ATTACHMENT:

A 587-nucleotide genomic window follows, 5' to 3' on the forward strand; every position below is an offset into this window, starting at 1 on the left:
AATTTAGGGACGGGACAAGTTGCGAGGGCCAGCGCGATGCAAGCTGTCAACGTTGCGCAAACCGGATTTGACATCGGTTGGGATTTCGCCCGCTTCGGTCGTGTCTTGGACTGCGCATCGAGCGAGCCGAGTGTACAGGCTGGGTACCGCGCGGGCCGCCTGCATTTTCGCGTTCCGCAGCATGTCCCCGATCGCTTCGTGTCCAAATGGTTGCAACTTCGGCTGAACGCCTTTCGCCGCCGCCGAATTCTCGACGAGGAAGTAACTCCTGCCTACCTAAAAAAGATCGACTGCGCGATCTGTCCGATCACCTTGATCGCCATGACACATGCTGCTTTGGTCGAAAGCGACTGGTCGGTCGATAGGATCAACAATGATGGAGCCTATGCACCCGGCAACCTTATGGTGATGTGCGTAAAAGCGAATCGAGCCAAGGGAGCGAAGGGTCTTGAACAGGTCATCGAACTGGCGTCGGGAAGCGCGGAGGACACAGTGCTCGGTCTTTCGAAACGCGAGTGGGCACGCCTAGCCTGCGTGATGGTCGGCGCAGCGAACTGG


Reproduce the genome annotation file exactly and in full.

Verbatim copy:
A 587-nucleotide genomic window follows, 5' to 3' on the forward strand; every position below is an offset into this window, starting at 1 on the left:
AATTTAGGGACGGGACAAGTTGCGAGGGCCAGCGCGATGCAAGCTGTCAACGTTGCGCAAACCGGATTTGACATCGGTTGGGATTTCGCCCGCTTCGGTCGTGTCTTGGACTGCGCATCGAGCGAGCCGAGTGTACAGGCTGGGTACCGCGCGGGCCGCCTGCATTTTCGCGTTCCGCAGCATGTCCCCGATCGCTTCGTGTCCAAATGGTTGCAACTTCGGCTGAACGCCTTTCGCCGCCGCCGAATTCTCGACGAGGAAGTAACTCCTGCCTACCTAAAAAAGATCGACTGCGCGATCTGTCCGATCACCTTGATCGCCATGACACATGCTGCTTTGGTCGAAAGCGACTGGTCGGTCGATAGGATCAACAATGATGGAGCCTATGCACCCGGCAACCTTATGGTGATGTGCGTAAAAGCGAATCGAGCCAAGGGAGCGAAGGGTCTTGAACAGGTCATCGAACTGGCGTCGGGAAGCGCGGAGGACACAGTGCTCGGTCTTTCGAAACGCGAGTGGGCACGCCTAGCCTGCGTGATGGTCGGCGCAGCGAACTGG